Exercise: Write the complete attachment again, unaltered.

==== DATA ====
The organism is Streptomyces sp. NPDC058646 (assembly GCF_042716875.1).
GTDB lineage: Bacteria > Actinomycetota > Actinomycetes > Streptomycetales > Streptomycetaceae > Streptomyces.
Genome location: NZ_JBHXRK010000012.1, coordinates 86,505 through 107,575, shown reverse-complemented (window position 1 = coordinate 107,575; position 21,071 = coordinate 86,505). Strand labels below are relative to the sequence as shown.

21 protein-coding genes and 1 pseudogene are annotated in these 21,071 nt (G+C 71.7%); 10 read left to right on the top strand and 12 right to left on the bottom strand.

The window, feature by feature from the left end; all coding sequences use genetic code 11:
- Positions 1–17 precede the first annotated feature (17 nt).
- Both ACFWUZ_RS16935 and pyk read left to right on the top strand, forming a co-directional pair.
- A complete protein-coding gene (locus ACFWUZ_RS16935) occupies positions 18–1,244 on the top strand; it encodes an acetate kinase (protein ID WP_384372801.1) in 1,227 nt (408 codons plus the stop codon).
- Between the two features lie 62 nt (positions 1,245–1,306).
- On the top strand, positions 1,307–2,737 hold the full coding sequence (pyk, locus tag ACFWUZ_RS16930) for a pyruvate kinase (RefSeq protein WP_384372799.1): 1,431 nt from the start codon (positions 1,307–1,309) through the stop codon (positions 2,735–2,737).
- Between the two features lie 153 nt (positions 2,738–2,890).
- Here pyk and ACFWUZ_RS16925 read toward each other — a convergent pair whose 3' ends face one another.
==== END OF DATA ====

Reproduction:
The organism is Streptomyces sp. NPDC058646 (assembly GCF_042716875.1).
GTDB lineage: Bacteria > Actinomycetota > Actinomycetes > Streptomycetales > Streptomycetaceae > Streptomyces.
Genome location: NZ_JBHXRK010000012.1, coordinates 86,505 through 107,575, shown reverse-complemented (window position 1 = coordinate 107,575; position 21,071 = coordinate 86,505). Strand labels below are relative to the sequence as shown.

21 protein-coding genes and 1 pseudogene are annotated in these 21,071 nt (G+C 71.7%); 10 read left to right on the top strand and 12 right to left on the bottom strand.

The window, feature by feature from the left end; all coding sequences use genetic code 11:
- Positions 1–17 precede the first annotated feature (17 nt).
- Both ACFWUZ_RS16935 and pyk read left to right on the top strand, forming a co-directional pair.
- A complete protein-coding gene (locus ACFWUZ_RS16935) occupies positions 18–1,244 on the top strand; it encodes an acetate kinase (protein ID WP_384372801.1) in 1,227 nt (408 codons plus the stop codon).
- Between the two features lie 62 nt (positions 1,245–1,306).
- On the top strand, positions 1,307–2,737 hold the full coding sequence (pyk, locus tag ACFWUZ_RS16930) for a pyruvate kinase (RefSeq protein WP_384372799.1): 1,431 nt from the start codon (positions 1,307–1,309) through the stop codon (positions 2,735–2,737).
- Between the two features lie 153 nt (positions 2,738–2,890).
- Here pyk and ACFWUZ_RS16925 read toward each other — a convergent pair whose 3' ends face one another.